Cei and the Arthurian Legend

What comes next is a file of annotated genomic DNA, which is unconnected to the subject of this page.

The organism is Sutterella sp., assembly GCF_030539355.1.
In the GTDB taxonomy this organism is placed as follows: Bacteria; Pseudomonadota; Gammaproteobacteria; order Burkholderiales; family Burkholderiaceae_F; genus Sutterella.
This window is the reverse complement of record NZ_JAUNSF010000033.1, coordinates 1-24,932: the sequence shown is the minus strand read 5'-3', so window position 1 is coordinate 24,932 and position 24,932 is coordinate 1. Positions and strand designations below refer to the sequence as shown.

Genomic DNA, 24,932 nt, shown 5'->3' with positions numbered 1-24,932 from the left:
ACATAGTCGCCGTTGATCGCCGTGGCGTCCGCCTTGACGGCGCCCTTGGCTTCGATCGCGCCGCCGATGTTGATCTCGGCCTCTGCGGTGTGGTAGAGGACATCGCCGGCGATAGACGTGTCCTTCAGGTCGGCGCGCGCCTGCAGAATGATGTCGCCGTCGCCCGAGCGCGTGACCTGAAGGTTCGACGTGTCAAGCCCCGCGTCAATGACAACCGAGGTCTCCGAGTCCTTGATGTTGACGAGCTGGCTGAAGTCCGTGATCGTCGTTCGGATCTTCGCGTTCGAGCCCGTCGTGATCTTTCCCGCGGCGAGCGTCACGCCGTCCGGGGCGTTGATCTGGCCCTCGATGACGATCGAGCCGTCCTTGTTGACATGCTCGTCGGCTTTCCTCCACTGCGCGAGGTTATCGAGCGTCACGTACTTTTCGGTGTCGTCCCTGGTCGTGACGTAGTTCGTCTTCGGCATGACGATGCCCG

`No Arthurian critic will be able to ignore this book which gathers together so much diverse material and skilfully brings out unexpected links between versions widely separated in time and country of origin.' MODERN LANGUAGE REVIEW Cei is one of the most puzzling figures in the development of the Arthurian legend: a hero beyond compare in the early Welsh sources, his appearances in later Arthurian literature are frequently associated with comic defeat in combat, objectionable outspokenness, and sometimes with more serious misdeeds. This study assesses Cei from his native Welsh context to his role in the romances of Chrétien de Troyes and later developments, in which the author looks at the portrayal of Cei in a selection of medievalContinental, Welsh and English works, before moving closer to the present day and the rich heritage of English ballad and Gaelic folktale; the ending offers something of a surprise. This account of the long and varied career of one of Arthur's closest associates shows how a sympathetic approach to Cei can shed new light on some particularly controversial aspects of Arthurian studies.
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